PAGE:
Cover artwork

The front cover of Let’s Dance showed David Bowie bare-chested and shadow boxing, and looking far healthier than he had at any time in the 1970s.

The photography was by Greg Gorman, with sleeve design by Mick Haggerty.

The back cover and inner sleeve artwork featured illustrations by Derek Boshier, who had previously designed Bowie’s 1979 album Lodger. Boshier continued the pugilistic theme with an illustration of a boxer, standing under the moonlight, in a style not dissimilar to that of street artist Keith Haring.

Derek Boshier worked on the set design for the Serious Moonlight tour, while Mick Haggerty worked on the cover for Bowie’s follow-up to Let’s Dance, 1984’s Tonight. Haggerty and Gorman additionally worked on 1987’s Never Let Me Down.

Signing to EMI

Let’s Dance was recorded without Bowie having a recording contract. Although it left him responsible for the upfront costs, it allowed him both artistic freedom and leverage when it came to signing a new deal.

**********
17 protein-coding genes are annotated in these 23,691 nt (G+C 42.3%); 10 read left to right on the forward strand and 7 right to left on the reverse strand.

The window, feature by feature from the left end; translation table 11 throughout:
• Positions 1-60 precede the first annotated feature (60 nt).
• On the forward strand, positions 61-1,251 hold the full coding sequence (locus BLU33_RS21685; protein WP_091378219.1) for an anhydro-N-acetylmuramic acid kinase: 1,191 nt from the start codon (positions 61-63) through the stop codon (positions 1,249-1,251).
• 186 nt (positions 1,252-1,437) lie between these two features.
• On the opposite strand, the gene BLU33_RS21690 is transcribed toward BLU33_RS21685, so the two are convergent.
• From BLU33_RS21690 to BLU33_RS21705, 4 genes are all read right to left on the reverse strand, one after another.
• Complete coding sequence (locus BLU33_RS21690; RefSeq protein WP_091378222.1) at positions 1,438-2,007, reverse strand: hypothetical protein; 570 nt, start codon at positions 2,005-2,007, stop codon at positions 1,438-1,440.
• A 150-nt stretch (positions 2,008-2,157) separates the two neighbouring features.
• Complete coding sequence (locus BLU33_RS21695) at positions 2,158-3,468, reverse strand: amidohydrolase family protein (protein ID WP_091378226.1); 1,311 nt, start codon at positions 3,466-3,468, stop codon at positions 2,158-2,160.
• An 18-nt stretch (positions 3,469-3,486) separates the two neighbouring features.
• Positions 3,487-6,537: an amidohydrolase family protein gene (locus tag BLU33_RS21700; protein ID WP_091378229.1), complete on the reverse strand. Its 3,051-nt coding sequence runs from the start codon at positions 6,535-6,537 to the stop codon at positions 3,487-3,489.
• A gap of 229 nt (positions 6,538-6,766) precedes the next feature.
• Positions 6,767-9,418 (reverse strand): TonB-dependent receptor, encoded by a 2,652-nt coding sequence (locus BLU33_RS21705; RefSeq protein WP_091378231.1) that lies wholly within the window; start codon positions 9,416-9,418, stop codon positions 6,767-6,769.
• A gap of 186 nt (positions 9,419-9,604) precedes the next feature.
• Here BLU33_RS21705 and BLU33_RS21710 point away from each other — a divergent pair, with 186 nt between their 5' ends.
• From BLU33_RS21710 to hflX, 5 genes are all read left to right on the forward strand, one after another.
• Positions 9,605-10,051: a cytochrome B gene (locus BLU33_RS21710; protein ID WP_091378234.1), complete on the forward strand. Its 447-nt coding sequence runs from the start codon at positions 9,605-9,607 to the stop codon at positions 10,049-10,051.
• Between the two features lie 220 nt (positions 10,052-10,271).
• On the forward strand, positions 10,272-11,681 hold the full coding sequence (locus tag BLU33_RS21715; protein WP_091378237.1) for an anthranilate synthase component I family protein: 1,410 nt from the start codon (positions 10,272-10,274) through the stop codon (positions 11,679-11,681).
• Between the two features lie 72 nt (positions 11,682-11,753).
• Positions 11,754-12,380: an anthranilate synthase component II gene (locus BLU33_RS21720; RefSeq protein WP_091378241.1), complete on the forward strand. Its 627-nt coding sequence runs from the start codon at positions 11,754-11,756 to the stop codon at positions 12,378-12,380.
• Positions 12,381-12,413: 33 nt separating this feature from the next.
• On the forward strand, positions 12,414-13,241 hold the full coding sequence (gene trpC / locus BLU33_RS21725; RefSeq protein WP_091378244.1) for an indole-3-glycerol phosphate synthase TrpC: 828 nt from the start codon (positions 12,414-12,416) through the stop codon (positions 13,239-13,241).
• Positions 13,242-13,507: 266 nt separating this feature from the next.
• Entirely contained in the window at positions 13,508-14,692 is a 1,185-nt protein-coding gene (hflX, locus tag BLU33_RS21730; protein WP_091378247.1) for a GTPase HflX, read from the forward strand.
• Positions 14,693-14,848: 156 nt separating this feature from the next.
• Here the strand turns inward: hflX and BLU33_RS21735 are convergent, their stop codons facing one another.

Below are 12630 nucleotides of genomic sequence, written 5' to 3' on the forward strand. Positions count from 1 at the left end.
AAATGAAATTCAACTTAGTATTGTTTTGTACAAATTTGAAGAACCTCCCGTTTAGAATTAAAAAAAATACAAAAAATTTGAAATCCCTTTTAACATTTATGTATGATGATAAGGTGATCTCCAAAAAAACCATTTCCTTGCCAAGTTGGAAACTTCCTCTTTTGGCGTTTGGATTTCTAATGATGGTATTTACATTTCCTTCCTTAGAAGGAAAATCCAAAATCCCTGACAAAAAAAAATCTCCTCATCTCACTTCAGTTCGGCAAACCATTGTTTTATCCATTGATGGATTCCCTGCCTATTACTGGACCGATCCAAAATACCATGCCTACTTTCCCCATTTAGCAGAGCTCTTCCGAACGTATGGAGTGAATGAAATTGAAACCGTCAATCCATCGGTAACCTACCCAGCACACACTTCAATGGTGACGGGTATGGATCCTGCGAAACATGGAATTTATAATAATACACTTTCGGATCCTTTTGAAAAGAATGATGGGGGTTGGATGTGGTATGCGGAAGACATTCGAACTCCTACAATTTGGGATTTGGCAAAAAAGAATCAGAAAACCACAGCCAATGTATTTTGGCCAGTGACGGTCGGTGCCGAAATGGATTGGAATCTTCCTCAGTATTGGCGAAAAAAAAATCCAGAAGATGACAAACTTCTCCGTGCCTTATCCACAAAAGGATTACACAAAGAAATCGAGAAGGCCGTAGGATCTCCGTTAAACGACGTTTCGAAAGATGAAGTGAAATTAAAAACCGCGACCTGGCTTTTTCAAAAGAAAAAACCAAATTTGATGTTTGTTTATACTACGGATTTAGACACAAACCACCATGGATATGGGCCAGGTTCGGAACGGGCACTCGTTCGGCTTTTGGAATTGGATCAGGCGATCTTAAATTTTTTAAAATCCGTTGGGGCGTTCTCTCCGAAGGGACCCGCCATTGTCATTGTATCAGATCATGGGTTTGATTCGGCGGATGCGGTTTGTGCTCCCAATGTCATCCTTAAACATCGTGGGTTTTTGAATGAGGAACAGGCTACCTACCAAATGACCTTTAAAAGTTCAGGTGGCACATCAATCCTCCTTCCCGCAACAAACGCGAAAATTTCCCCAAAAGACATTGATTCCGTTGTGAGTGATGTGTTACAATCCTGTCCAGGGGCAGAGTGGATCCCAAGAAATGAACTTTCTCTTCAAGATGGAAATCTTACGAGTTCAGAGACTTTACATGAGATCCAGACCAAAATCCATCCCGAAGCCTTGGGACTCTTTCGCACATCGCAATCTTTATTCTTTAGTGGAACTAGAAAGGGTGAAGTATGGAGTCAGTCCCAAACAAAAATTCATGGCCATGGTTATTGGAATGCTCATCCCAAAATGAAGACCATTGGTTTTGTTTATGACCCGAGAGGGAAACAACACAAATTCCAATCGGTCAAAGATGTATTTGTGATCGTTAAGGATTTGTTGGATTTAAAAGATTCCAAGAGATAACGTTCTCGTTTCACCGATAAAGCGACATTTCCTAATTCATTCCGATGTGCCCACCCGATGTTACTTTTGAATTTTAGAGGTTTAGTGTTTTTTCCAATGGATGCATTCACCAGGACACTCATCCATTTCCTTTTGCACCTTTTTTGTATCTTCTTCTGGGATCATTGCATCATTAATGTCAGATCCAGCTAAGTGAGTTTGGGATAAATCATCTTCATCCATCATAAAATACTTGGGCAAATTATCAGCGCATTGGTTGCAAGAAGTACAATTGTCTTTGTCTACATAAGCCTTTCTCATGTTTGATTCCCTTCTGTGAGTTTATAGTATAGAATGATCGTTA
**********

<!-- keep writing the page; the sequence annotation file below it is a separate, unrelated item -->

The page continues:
EMI America had piqued Bowie’s interest since his July 1981 recording session with Queen, which resulting in the single ‘Under Pressure’. In January 1983 he entered into negotiations with the label, armed with his new, commercially-friendly recordings with Nile Rodgers.

In contrast to his previous engagements with labels, which had been handled by managers such as Ken Pitt and Tony Defries, Bowie negotiated with EMI himself. He reportedly secured the deal based on the backing tracks for Let’s Dance alone.

The five year contract with EMI America, said to be worth just under $17 million, was signed on 27 January 1983. Although such a huge advance was a considerable risk for the label, it paid dividends once Let’s Dance became a global success.

You know how deals are constructed. That figure would depend on a lot of clauses. But it was a superstar deal – when maybe David’s sales so far wouldn’t warrant it. [However,] if you were to say to any record company they could have that deal again, you would have a line of people around the block.
Gary Gersh, A&R, EMI America
Starman, Paul Trynka

The deal was announced during a press conference held at Claridges hotel in London on 17 March. A tanned Bowie, wearing an immaculate grey suit and sporting an impressive blonde quiff, looked delighted with his new direction. He also looked, for perhaps the first time, like a slick pop superstar and a member of the music aristocracy.